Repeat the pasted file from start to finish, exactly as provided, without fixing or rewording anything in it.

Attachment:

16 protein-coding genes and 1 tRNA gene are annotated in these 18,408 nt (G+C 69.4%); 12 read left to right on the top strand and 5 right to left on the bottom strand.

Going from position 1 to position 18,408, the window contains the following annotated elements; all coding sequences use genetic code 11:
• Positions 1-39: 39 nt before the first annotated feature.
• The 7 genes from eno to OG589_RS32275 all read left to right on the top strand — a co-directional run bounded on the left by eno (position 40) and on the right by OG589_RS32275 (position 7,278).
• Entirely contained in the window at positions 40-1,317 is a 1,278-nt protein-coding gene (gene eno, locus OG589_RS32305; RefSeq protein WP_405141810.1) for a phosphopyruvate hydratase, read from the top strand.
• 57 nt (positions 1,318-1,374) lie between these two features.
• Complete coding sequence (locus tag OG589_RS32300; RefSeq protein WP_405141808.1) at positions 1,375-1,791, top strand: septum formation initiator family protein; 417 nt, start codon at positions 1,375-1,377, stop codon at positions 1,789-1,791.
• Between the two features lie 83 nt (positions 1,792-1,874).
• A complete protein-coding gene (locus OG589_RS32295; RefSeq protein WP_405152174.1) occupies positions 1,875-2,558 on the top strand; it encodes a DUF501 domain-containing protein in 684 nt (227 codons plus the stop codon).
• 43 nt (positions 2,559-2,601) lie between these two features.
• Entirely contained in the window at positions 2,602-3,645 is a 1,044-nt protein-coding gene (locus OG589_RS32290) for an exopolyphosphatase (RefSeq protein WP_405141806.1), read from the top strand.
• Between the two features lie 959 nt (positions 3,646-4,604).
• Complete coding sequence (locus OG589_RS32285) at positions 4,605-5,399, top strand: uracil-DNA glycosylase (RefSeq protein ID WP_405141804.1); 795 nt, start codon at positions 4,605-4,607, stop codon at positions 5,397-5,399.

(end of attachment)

16 protein-coding genes and 1 tRNA gene are annotated in these 18,408 nt (G+C 69.4%); 12 read left to right on the top strand and 5 right to left on the bottom strand.

Going from position 1 to position 18,408, the window contains the following annotated elements; all coding sequences use genetic code 11:
• Positions 1-39: 39 nt before the first annotated feature.
• The 7 genes from eno to OG589_RS32275 all read left to right on the top strand — a co-directional run bounded on the left by eno (position 40) and on the right by OG589_RS32275 (position 7,278).
• Entirely contained in the window at positions 40-1,317 is a 1,278-nt protein-coding gene (gene eno, locus OG589_RS32305; RefSeq protein WP_405141810.1) for a phosphopyruvate hydratase, read from the top strand.
• 57 nt (positions 1,318-1,374) lie between these two features.
• Complete coding sequence (locus tag OG589_RS32300; RefSeq protein WP_405141808.1) at positions 1,375-1,791, top strand: septum formation initiator family protein; 417 nt, start codon at positions 1,375-1,377, stop codon at positions 1,789-1,791.
• Between the two features lie 83 nt (positions 1,792-1,874).
• A complete protein-coding gene (locus OG589_RS32295; RefSeq protein WP_405152174.1) occupies positions 1,875-2,558 on the top strand; it encodes a DUF501 domain-containing protein in 684 nt (227 codons plus the stop codon).
• 43 nt (positions 2,559-2,601) lie between these two features.
• Entirely contained in the window at positions 2,602-3,645 is a 1,044-nt protein-coding gene (locus OG589_RS32290) for an exopolyphosphatase (RefSeq protein WP_405141806.1), read from the top strand.
• Between the two features lie 959 nt (positions 3,646-4,604).
• Complete coding sequence (locus OG589_RS32285) at positions 4,605-5,399, top strand: uracil-DNA glycosylase (RefSeq protein ID WP_405141804.1); 795 nt, start codon at positions 4,605-4,607, stop codon at positions 5,397-5,399.